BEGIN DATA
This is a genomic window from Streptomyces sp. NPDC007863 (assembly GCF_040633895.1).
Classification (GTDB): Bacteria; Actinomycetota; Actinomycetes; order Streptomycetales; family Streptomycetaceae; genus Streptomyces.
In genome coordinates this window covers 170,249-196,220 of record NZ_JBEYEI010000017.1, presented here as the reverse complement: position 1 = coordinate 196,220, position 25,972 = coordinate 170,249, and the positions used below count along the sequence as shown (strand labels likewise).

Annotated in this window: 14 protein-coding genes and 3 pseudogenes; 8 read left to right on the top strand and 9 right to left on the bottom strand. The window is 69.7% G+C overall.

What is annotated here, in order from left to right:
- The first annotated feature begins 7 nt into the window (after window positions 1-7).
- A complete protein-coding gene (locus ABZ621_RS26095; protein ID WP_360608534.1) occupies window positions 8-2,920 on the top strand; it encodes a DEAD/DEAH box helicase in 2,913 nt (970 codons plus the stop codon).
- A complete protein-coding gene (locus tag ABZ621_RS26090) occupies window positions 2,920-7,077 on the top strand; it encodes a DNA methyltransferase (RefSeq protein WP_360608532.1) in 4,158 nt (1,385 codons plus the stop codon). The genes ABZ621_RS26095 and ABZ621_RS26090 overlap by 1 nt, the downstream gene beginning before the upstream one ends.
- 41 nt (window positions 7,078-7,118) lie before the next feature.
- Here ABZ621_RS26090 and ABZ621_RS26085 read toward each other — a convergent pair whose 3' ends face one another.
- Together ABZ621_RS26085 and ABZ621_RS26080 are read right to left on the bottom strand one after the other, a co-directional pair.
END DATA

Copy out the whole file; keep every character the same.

This is a genomic window from Streptomyces sp. NPDC007863 (assembly GCF_040633895.1).
Classification (GTDB): Bacteria; Actinomycetota; Actinomycetes; order Streptomycetales; family Streptomycetaceae; genus Streptomyces.
In genome coordinates this window covers 170,249-196,220 of record NZ_JBEYEI010000017.1, presented here as the reverse complement: position 1 = coordinate 196,220, position 25,972 = coordinate 170,249, and the positions used below count along the sequence as shown (strand labels likewise).

Annotated in this window: 14 protein-coding genes and 3 pseudogenes; 8 read left to right on the top strand and 9 right to left on the bottom strand. The window is 69.7% G+C overall.

What is annotated here, in order from left to right:
- The first annotated feature begins 7 nt into the window (after window positions 1-7).
- A complete protein-coding gene (locus ABZ621_RS26095; protein ID WP_360608534.1) occupies window positions 8-2,920 on the top strand; it encodes a DEAD/DEAH box helicase in 2,913 nt (970 codons plus the stop codon).
- A complete protein-coding gene (locus tag ABZ621_RS26090) occupies window positions 2,920-7,077 on the top strand; it encodes a DNA methyltransferase (RefSeq protein WP_360608532.1) in 4,158 nt (1,385 codons plus the stop codon). The genes ABZ621_RS26095 and ABZ621_RS26090 overlap by 1 nt, the downstream gene beginning before the upstream one ends.
- 41 nt (window positions 7,078-7,118) lie before the next feature.
- Here ABZ621_RS26090 and ABZ621_RS26085 read toward each other — a convergent pair whose 3' ends face one another.
- Together ABZ621_RS26085 and ABZ621_RS26080 are read right to left on the bottom strand one after the other, a co-directional pair.